A string of data can enter the chain of flip-flops 52, 54, 56, and 58 through connection 60. The output of flip-flop 52 is coupled to the input of flip-flop 54 by connection 62, the output of flip-flop 54 is coupled to the input of flip-flop 56 by connection 64, and the output of flip-flop 56 is coupled to the input of flip-flop 58 by connection 66. The output of flip-flop 58 is present on connection 68. If further flip-flops were needed in the scan chain, they could be connected to the output of flip-flop 58 via connection 68.

In an embodiment of the invention, if it is desired that a four-bit string of data is to be shifted into the scan chain comprised by flip-flops 52, 54, 56, and 58, the first bit to enter the chain can be referred to as A, the second as B, the third as C, and the fourth as D. Before the clock signals 70 and 80 begin reaching flip-flops 52, 54, 56, and 58, data bit A would be present on connection 60 at the input of flip-flop 52 and unknown values would be present at the outputs 62, 64, 66, and 68 of flip-flops 52, 54, 56, and 58. When the first clock pulse of clock signal 70 (for example pulse 72 of FIG. 2) reaches flip-flop 52 via connection 30, data bit A passes to the output 62 of flip-flop 52. This is also the input 62 of flip-flop 54. Before another clock pulse occurs on clock signal 70, a clock pulse (for example clock pulse 82) occurs on clock signal 80. This clock pulse is transmitted via connection 40 to flip-flop 54. Upon receiving this clock pulse, flip-flop 54 passes the data on its input 62 (namely, data bit A) to its output 64. At this point, then, data bit A is present on outputs 62 and 64, unknown values are still present on outputs 66 and 68, and data bit B is at the input of flip-flop 52 awaiting another clock pulse to arrive at flip-flop 52.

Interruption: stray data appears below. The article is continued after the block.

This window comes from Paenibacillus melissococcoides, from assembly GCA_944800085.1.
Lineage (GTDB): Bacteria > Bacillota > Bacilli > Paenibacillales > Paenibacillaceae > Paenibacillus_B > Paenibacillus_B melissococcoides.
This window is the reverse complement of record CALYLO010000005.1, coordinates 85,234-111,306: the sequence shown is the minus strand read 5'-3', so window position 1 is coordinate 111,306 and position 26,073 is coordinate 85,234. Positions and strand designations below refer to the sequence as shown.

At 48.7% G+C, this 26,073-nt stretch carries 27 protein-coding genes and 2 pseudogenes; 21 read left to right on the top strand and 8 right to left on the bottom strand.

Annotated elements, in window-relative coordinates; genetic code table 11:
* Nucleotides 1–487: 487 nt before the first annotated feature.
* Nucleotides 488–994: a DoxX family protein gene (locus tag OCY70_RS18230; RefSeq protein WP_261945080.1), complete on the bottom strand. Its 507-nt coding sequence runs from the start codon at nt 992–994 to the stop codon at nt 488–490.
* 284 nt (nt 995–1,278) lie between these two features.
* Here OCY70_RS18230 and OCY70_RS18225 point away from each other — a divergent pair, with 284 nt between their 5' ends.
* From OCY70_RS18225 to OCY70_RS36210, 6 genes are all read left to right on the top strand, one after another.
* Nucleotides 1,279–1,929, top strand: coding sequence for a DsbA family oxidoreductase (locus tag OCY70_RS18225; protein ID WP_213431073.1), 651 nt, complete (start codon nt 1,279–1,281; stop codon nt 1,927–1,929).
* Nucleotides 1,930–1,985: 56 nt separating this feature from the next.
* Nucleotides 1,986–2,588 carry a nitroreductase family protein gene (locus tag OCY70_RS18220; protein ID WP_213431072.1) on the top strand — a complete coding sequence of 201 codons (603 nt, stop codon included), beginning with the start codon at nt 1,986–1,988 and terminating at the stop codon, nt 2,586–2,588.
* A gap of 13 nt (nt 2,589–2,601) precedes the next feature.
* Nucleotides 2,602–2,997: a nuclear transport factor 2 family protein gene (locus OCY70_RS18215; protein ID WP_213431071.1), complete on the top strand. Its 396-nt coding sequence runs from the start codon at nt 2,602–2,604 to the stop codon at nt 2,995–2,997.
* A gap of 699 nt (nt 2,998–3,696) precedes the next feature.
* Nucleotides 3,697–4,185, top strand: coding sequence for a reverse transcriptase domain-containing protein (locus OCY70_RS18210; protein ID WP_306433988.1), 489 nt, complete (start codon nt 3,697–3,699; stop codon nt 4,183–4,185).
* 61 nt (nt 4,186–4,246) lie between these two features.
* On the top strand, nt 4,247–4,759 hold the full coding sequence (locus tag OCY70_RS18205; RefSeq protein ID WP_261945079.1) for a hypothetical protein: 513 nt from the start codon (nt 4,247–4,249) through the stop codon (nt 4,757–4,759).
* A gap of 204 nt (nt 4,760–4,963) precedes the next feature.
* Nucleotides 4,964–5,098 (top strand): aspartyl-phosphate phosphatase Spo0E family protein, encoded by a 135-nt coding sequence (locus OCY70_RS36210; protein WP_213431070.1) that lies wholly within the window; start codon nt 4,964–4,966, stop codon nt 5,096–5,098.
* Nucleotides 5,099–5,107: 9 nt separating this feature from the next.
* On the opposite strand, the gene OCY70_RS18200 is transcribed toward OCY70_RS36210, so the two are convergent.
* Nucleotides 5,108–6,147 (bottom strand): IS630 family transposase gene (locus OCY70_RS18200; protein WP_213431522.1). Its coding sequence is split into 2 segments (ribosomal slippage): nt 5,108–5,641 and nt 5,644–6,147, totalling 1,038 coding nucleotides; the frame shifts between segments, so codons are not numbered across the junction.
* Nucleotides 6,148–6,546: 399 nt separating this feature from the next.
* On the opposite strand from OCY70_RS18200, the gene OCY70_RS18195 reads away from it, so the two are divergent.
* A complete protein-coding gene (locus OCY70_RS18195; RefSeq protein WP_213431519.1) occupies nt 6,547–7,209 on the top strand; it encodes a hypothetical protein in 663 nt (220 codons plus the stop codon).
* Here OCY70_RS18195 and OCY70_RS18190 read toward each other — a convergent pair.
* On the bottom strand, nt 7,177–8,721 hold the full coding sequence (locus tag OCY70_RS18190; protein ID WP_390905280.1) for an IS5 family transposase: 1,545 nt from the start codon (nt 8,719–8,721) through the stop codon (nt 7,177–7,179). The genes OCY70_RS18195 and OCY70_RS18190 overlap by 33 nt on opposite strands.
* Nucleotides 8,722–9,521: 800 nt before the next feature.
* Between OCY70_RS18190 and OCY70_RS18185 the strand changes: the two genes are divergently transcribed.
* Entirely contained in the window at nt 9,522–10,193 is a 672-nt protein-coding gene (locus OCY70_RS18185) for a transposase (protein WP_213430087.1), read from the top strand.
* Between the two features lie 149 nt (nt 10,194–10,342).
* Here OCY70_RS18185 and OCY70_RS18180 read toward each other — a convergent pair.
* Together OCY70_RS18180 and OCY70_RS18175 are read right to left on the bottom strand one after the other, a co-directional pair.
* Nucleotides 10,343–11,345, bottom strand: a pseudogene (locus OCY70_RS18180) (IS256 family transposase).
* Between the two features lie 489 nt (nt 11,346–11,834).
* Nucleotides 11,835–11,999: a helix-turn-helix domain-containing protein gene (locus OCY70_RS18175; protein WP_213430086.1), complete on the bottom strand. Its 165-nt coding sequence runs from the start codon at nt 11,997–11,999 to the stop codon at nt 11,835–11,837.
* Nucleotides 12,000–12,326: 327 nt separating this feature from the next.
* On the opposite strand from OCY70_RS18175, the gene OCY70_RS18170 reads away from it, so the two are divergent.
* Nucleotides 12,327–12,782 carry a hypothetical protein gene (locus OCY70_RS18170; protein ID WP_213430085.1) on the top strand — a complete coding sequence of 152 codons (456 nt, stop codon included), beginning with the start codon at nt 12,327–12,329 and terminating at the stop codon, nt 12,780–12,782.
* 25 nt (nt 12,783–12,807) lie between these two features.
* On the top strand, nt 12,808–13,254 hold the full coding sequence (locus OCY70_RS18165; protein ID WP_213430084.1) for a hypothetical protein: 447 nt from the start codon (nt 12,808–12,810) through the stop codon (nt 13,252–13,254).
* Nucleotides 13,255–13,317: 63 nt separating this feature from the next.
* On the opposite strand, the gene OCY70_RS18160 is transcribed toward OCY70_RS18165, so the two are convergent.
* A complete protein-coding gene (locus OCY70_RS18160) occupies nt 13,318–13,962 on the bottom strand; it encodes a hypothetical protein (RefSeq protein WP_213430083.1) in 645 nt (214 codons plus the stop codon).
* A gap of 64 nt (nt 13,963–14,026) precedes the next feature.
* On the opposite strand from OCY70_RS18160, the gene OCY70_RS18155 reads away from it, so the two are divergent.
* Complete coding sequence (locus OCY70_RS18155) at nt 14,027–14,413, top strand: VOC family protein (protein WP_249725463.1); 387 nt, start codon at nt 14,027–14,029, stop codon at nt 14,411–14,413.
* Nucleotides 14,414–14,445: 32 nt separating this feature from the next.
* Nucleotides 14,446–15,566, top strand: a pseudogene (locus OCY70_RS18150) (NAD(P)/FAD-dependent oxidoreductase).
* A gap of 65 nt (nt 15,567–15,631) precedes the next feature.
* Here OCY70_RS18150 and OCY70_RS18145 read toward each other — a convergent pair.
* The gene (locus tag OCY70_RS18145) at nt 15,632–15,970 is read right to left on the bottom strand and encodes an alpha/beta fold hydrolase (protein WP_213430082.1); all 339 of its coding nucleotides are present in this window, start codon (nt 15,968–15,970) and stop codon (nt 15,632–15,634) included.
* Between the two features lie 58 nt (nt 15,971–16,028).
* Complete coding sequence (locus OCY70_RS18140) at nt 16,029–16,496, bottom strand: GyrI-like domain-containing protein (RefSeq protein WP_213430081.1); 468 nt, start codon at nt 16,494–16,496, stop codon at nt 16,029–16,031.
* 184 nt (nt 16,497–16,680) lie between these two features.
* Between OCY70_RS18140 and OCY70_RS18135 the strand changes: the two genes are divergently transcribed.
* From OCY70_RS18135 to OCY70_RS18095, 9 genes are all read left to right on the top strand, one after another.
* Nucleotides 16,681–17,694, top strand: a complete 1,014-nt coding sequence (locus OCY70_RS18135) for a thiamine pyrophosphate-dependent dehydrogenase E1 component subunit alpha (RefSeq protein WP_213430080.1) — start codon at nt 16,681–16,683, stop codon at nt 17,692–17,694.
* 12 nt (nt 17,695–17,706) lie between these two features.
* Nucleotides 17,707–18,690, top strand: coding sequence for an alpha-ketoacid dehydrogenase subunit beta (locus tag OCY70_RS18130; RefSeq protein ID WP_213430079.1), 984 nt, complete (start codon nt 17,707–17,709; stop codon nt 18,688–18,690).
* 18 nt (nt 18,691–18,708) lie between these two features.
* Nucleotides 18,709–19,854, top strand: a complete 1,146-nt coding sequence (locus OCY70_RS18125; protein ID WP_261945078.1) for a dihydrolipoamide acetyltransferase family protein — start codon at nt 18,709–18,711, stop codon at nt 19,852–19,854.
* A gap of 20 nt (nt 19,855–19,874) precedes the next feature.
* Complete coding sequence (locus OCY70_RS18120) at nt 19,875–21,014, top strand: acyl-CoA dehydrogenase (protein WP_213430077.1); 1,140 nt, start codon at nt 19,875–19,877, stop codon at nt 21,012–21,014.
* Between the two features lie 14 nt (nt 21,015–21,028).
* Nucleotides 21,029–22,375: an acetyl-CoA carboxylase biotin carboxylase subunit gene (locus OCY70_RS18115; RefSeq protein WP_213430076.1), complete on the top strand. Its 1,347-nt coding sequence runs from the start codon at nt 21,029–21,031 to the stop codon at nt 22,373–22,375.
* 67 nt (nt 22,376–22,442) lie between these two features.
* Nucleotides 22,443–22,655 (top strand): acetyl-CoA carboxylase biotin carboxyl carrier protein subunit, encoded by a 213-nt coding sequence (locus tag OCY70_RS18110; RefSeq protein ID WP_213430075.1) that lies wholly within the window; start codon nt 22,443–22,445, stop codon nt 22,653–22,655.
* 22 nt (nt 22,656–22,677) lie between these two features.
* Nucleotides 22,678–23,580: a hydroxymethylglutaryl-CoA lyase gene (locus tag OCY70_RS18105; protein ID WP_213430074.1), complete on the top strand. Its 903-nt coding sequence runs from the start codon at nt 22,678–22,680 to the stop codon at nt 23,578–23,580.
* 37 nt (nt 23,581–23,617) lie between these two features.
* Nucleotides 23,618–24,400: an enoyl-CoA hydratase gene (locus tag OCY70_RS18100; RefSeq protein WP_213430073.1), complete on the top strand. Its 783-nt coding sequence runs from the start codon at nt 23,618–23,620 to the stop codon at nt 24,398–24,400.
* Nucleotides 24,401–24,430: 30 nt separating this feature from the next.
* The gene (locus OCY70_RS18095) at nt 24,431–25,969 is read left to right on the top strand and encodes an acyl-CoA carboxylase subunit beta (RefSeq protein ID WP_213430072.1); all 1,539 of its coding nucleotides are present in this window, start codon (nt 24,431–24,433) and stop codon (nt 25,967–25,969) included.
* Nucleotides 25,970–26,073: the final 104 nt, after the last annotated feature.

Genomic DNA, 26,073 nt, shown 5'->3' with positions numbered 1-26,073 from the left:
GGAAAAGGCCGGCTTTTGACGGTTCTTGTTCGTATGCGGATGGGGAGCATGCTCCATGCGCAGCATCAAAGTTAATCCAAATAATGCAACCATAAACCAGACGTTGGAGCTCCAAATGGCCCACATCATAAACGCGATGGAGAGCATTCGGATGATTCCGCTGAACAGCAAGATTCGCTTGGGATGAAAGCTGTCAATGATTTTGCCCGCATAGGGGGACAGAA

When the next clock pulse (such as pulse 74) of clock signal 70 reaches flip-flop 52 via connection 30, data bit B passes to the output 62 of flip-flop 52 and the input 62 of flip-flop 54. Clock pulse 74 also travels via connection 30 to flip-flop 56 where it causes the data at the input 64 of flip-flop 56 (namely data bit A) to pass to the output 66 of flip-flop 56. This is also the input 66 of flip-flop 58. Now, data bit B is present on output 62 and data bit A is present on outputs 64 and 66.

Next, another clock pulse (such as pulse 84) occurs on clock signal 80 and is passed by connection 40 to flip-flops 54 and 58. This causes data bit B at the input 62 of flip-flop 54 to pass to the output 64 of flip-flop 54 and data bit A at the input 66 of flip-flop 58 to pass to the output 68 of flip-flop 58. Data bit B is now on outputs 62 and 64 and data bit A is on outputs 66 and 68. If the above process continues for clock pulses 76, 86, 78, and 88, data bits C and D will move through flip-flops 52, 54, 56, and 58 in a similar manner.